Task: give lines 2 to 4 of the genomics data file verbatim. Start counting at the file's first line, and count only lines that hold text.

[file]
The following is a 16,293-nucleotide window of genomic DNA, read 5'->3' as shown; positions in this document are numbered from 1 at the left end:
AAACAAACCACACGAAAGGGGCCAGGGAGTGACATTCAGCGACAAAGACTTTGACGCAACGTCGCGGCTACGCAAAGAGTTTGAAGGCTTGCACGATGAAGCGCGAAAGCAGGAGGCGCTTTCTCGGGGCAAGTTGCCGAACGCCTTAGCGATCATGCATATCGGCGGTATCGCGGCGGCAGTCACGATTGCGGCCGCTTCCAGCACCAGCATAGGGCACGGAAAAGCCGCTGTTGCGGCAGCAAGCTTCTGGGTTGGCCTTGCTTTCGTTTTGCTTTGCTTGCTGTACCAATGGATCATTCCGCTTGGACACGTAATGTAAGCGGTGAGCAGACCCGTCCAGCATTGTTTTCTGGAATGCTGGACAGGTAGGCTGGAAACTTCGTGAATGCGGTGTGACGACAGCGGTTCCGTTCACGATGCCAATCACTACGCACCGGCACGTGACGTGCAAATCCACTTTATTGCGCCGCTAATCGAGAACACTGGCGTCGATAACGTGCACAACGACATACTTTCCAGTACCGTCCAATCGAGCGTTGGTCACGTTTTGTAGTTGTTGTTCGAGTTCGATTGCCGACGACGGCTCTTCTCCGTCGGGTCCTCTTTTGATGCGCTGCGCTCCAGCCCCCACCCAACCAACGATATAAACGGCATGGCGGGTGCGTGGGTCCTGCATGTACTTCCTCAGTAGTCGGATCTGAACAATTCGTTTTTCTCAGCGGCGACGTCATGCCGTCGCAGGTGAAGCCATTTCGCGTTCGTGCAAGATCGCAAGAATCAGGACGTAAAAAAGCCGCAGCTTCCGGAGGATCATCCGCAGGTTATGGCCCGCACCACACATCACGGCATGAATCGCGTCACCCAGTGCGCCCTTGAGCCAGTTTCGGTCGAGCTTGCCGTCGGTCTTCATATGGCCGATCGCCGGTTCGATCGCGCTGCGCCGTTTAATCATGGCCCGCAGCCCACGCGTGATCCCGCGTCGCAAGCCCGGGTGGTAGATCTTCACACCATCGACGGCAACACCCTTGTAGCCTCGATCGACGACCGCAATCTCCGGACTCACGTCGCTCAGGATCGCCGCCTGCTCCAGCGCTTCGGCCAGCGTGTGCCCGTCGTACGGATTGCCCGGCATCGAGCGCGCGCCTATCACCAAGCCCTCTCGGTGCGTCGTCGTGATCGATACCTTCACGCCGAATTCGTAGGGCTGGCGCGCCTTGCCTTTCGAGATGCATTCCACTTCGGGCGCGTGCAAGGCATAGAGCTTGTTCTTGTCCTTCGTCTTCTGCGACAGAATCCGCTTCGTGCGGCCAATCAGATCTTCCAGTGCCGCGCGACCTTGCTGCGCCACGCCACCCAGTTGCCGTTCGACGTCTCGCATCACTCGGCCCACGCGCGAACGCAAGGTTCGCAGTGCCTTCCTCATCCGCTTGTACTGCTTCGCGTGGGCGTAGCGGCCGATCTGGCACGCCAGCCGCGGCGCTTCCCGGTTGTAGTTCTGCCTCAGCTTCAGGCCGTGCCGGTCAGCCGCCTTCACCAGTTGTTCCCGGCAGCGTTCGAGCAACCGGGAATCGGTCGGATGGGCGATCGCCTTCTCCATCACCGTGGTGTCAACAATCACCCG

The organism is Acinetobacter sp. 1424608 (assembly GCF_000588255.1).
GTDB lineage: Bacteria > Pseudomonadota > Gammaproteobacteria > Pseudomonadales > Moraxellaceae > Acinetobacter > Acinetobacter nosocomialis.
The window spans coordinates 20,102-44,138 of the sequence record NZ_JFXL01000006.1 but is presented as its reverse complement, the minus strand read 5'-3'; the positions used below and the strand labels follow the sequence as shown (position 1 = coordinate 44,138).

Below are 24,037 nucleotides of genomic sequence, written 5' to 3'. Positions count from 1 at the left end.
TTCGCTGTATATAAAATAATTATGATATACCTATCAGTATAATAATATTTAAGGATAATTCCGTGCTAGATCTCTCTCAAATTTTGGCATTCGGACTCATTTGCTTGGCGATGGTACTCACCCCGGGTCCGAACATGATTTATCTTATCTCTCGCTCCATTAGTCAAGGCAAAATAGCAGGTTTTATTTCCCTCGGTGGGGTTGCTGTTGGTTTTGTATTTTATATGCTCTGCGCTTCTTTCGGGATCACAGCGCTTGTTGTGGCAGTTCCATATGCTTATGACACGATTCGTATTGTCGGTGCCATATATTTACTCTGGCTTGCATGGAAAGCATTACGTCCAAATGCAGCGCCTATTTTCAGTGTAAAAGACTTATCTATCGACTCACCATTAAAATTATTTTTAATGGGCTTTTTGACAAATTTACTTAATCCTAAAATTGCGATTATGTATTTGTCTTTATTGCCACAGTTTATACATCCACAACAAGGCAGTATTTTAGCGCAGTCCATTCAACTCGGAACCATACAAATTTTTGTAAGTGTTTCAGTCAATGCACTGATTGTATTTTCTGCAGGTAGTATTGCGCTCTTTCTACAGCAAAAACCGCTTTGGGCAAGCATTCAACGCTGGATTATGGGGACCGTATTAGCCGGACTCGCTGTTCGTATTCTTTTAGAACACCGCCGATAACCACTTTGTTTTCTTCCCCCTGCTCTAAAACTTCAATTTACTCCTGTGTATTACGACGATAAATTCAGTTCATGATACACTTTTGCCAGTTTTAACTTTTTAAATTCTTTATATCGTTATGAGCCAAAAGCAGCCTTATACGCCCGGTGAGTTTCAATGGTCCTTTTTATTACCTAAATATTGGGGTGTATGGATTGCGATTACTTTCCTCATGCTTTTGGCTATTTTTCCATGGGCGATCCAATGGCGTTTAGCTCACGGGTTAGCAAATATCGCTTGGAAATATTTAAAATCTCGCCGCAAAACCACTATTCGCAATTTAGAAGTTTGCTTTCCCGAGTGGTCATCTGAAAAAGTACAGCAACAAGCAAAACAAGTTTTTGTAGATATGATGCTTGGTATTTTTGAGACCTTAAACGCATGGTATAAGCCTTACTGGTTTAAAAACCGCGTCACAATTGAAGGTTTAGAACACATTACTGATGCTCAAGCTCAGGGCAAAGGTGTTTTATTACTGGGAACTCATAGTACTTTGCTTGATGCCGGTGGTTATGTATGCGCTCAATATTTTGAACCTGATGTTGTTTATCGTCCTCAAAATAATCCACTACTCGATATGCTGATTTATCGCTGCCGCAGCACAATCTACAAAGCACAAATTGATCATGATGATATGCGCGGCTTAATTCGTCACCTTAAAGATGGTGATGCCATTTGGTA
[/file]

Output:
AAACAAACCACACGAAAGGGGCCAGGGAGTGACATTCAGCGACAAAGACTTTGACGCAACGTCGCGGCTACGCAAAGAGTTTGAAGGCTTGCACGATGAAGCGCGAAAGCAGGAGGCGCTTTCTCGGGGCAAGTTGCCGAACGCCTTAGCGATCATGCATATCGGCGGTATCGCGGCGGCAGTCACGATTGCGGCCGCTTCCAGCACCAGCATAGGGCACGGAAAAGCCGCTGTTGCGGCAGCAAGCTTCTGGGTTGGCCTTGCTTTCGTTTTGCTTTGCTTGCTGTACCAATGGATCATTCCGCTTGGACACGTAATGTAAGCGGTGAGCAGACCCGTCCAGCATTGTTTTCTGGAATGCTGGACAGGTAGGCTGGAAACTTCGTGAATGCGGTGTGACGACAGCGGTTCCGTTCACGATGCCAATCACTACGCACCGGCACGTGACGTGCAAATCCACTTTATTGCGCCGCTAATCGAGAACACTGGCGTCGATAACGTGCACAACGACATACTTTCCAGTACCGTCCAATCGAGCGTTGGTCACGTTTTGTAGTTGTTGTTCGAGTTCGATTGCCGACGACGGCTCTTCTCCGTCGGGTCCTCTTTTGATGCGCTGCGCTCCAGCCCCCACCCAACCAACGATATAAACGGCATGGCGGGTGCGTGGGTCCTGCATGTACTTCCTCAGTAGTCGGATCTGAACAATTCGTTTTTCTCAGCGGCGACGTCATGCCGTCGCAGGTGAAGCCATTTCGCGTTCGTGCAAGATCGCAAGAATCAGGACGTAAAAAAGCCGCAGCTTCCGGAGGATCATCCGCAGGTTATGGCCCGCACCACACATCACGGCATGAATCGCGTCACCCAGTGCGCCCTTGAGCCAGTTTCGGTCGAGCTTGCCGTCGGTCTTCATATGGCCGATCGCCGGTTCGATCGCGCTGCGCCGTTTAATCATGGCCCGCAGCCCACGCGTGATCCCGCGTCGCAAGCCCGGGTGGTAGATCTTCACACCATCGACGGCAACACCCTTGTAGCCTCGATCGACGACCGCAATCTCCGGACTCACGTCGCTCAGGATCGCCGCCTGCTCCAGCGCTTCGGCCAGCGTGTGCCCGTCGTACGGATTGCCCGGCATCGAGCGCGCGCCTATCACCAAGCCCTCTCGGTGCGTCGTCGTGATCGATACCTTCACGCCGAATTCGTAGGGCTGGCGCGCCTTGCCTTTCGAGATGCATTCCACTTCGGGCGCGTGCAAGGCATAGAGCTTGTTCTTGTCCTTCGTCTTCTGCGACAGAATCCGCTTCGTGCGGCCAATCAGATCTTCCAGTGCCGCGCGACCTTGCTGCGCCACGCCACCCAGTTGCCGTTCGACGTCTCGCATCACTCGGCCCACGCGCGAACGCAAGGTTCGCAGTGCCTTCCTCATCCGCTTGTACTGCTTCGCGTGGGCGTAGCGGCCGATCTGGCACGCCAGCCGCGGCGCTTCCCGGTTGTAGTTCTGCCTCAGCTTCAGGCCGTGCCGGTCAGCCGCCTTCACCAGTTGTTCCCGGCAGCGTTCGAGCAACCGGGAATCGGTCGGATGGGCGATCGCCTTCTCCATCACCGTGGTGTCAACAATCACCCG

The organism is Acinetobacter sp. 1424608 (assembly GCF_000588255.1).
GTDB lineage: Bacteria > Pseudomonadota > Gammaproteobacteria > Pseudomonadales > Moraxellaceae > Acinetobacter > Acinetobacter nosocomialis.